Support for BM5200 5 kV insulation resistance tester
Service your product
Log in to register your product, book a repair or calibration.
This symbol indicates that the instrument has experienced an overcurrent causing the fuse to blow. The fuse is in the battery compartment; you can replace it with the spare fuse.
A broken standoff between the display and control board will cause zero voltage output on all ranges. Such a break is usually caused by rough handling. You will need to send the instrument for repair in such a case.
Interpreting test results
Insulation resistance readings should be considered relative. They can be quite different for one motor or machine tested three days in a row, yet it does not mean bad insulation. What matters is the trend in readings over a longer period, showing lessening resistance and warning of coming problems. Periodic testing is, therefore, your best approach to preventive maintenance of electrical equipment, using record cards or software to trend the results over time.
Whether you test monthly, twice a year, or annually depends upon the equipment's type, location, and importance. For example, a small pump motor or a short control cable may be vital to a process in your plant. Experience is the best teacher in setting up the scheduled periods for your equipment.
We recommend making these periodic tests in the same way each time. That is, with the same test connections and test voltage applied for the same length of time. Additionally, we recommend performing tests at about the same temperature or correcting them to the same reference temperature. A record of the relative humidity near the equipment during the test is also helpful in evaluating the reading and trend.
In summary, here are some general observations about how you can interpret periodic insulation resistance tests and what you should do with the result:
|Condition||What to do|
|Fair to high values and well maintained||No cause for concern|
|Fair to high values but showing a constant tendency towards lower values||Locate and remedy the cause and check the downward trend|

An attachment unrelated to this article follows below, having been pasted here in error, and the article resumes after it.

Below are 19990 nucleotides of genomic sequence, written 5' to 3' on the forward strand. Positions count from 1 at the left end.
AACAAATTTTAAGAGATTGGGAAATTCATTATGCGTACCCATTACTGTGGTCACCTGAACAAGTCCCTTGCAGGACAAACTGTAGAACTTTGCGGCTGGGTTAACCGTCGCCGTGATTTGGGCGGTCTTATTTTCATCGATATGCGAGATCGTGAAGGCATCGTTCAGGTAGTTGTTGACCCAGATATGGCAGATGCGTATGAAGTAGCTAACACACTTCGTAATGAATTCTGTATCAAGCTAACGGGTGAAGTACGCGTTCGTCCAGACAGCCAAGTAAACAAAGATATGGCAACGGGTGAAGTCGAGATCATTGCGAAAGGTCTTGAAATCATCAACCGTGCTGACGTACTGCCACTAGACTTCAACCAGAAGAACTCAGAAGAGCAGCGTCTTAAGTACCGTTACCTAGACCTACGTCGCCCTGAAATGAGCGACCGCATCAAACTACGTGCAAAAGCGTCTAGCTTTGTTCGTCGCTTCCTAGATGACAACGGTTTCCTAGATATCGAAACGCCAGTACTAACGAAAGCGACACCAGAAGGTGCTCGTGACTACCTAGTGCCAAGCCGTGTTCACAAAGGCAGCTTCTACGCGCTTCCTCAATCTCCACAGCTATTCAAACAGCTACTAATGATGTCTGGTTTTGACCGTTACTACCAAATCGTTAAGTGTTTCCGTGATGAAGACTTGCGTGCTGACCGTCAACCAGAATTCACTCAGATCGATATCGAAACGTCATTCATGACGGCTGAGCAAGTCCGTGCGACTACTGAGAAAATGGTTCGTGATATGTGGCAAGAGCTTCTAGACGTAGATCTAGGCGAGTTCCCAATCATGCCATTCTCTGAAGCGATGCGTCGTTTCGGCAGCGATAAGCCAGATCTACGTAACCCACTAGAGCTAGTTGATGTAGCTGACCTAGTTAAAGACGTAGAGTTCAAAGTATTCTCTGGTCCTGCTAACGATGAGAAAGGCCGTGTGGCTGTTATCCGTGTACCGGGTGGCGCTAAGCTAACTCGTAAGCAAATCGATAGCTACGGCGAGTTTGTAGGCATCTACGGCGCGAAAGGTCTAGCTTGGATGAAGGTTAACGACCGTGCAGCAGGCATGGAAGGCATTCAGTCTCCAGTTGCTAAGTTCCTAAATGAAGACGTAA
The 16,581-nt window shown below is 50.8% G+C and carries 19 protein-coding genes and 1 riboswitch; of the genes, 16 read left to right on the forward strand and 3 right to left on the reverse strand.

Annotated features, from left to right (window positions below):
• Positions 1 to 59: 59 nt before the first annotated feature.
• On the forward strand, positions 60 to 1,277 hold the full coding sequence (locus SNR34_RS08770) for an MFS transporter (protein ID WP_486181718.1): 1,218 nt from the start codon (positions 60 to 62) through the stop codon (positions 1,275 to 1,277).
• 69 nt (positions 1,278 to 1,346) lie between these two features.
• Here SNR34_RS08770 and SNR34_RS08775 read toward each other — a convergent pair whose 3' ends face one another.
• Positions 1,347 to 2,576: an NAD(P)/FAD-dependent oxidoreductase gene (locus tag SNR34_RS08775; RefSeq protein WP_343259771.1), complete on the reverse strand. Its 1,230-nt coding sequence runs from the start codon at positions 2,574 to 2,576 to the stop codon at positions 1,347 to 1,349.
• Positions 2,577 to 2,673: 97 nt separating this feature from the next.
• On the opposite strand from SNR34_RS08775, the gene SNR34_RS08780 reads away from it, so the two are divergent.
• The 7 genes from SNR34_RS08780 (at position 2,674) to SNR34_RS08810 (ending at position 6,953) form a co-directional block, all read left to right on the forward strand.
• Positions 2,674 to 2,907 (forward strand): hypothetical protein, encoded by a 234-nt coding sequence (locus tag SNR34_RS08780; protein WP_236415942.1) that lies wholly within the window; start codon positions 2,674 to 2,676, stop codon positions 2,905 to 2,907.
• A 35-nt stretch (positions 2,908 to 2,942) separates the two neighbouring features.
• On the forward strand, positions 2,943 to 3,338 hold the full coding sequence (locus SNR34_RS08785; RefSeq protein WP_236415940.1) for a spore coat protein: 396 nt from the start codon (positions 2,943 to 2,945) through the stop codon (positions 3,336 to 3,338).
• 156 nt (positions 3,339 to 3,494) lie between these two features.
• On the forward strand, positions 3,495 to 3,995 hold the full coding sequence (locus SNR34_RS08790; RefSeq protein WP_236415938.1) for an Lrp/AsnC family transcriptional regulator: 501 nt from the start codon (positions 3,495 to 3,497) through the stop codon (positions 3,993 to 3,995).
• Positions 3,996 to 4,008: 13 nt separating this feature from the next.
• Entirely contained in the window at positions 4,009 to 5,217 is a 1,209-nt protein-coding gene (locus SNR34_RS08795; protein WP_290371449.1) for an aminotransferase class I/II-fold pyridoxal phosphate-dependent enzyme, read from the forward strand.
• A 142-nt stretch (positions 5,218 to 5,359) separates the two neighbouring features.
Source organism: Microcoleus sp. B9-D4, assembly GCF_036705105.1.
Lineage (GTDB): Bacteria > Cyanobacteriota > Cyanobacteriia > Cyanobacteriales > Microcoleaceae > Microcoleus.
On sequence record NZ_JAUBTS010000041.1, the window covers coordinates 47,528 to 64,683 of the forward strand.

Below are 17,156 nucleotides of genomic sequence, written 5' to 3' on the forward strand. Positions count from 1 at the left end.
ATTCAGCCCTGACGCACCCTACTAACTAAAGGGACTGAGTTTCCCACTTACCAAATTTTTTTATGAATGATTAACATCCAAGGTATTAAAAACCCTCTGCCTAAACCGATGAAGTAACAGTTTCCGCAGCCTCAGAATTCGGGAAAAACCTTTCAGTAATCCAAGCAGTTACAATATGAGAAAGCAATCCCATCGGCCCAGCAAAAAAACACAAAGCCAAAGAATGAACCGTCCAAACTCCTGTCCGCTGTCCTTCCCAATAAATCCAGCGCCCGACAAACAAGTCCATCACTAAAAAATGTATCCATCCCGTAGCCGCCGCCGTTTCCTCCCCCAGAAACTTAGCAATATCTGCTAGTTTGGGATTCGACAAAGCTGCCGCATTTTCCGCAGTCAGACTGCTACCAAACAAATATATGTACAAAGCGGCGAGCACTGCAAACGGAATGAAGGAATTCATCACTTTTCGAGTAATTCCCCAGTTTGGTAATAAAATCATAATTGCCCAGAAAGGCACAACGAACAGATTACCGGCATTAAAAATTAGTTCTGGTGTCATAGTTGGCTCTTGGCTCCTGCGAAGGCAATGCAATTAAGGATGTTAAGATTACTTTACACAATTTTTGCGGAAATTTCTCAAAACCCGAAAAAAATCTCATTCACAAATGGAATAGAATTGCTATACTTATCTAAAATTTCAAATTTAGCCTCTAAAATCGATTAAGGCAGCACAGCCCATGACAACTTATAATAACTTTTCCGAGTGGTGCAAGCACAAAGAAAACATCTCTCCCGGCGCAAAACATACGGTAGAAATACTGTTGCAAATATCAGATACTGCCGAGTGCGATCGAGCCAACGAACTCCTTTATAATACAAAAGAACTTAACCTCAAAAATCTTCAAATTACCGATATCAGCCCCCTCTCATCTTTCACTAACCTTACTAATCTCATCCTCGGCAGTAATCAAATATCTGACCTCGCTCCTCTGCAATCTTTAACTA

|Low but well-maintained values||Condition is probably acceptable, but you should investigate the cause of low values|
|So low as to be unsafe||Clean, dry out, or otherwise recondition the insulation to acceptable values before placing equipment back in service (test wet equipment after drying out)|
|Fair or high values, previously well-maintained but showing a sudden decrease||Make tests at frequent intervals until you locate and remedy the cause of low values; or until the values have become steady at a lower level but safe for operation|
The resistance of insulating materials decreases markedly with an increase in temperature. However, we’ve seen that tests by the time-resistance and step-voltage methods are relatively independent of temperature effects, giving relative values.
To make reliable comparisons between readings, you should correct the measurements to a base temperature, such as 20 °C, or take all your readings at approximately the same temperature.
A good rule of thumb is: For every 10 °C increase in temperature, halve the resistance; or, for every 10 °C decrease, double the resistance.
Each type of insulating material will have a distinct degree of resistance change with temperature. Factors have been developed, however, to simplify the correction of resistance values. Please refer to the document linked below to find such factors for rotating equipment, transformers, and cable (Section: Effect of Temperature on Insulation Resistance).
User guides and documents
The timed IR test is a test that automatically terminates after a user-adjustable time (t). You can select “SETUP” on the range switch and adjust timer (t) using the up and down arrow buttons to set the desired time, followed by a single press of the PI-t (left arrow) button. Default time (t) is set at one minute because IR1min is frequently referred to in international standards.
Polarisation index (PI) test performs a test that calculates the ratio of insulation resistance at ten minutes, IR10 min, to insulation resistance at one minute, IR1 min. This test provides a simple indication of insulation polarisation when subjected to high voltage DC. A high PI value indicates a high degree of insulation polarisation and, therefore, good insulation condition. Generally, the PI value should be two or above.
Polarisation occurs at different rates ranging from minutes to several hours, which led the IEEE to create a ratiometric PI test. The IEEE standard 43-2000, “Recommended Practice for Testing Insulation Resistance of Rotating Machinery,” limits the use of PI test on winding systems to those with IR1 min being less than 5000 MΩ.
For basic insulation resistance tests with little possibility of surface leakage affecting the measurement, it is not necessary to use the guard terminal, i.e., if the insulator is clean and there are unlikely to be any adverse current paths. However, in cable testing, for example, there may be surface leakage paths across the insulation between the bare cable and the external sheathing due to moisture or dirt. To obtain an accurate measurement, particularly at high testing voltages, a bare wire may be bound tightly around the insulation and connected via the third test lead to the guard terminal ‘G.’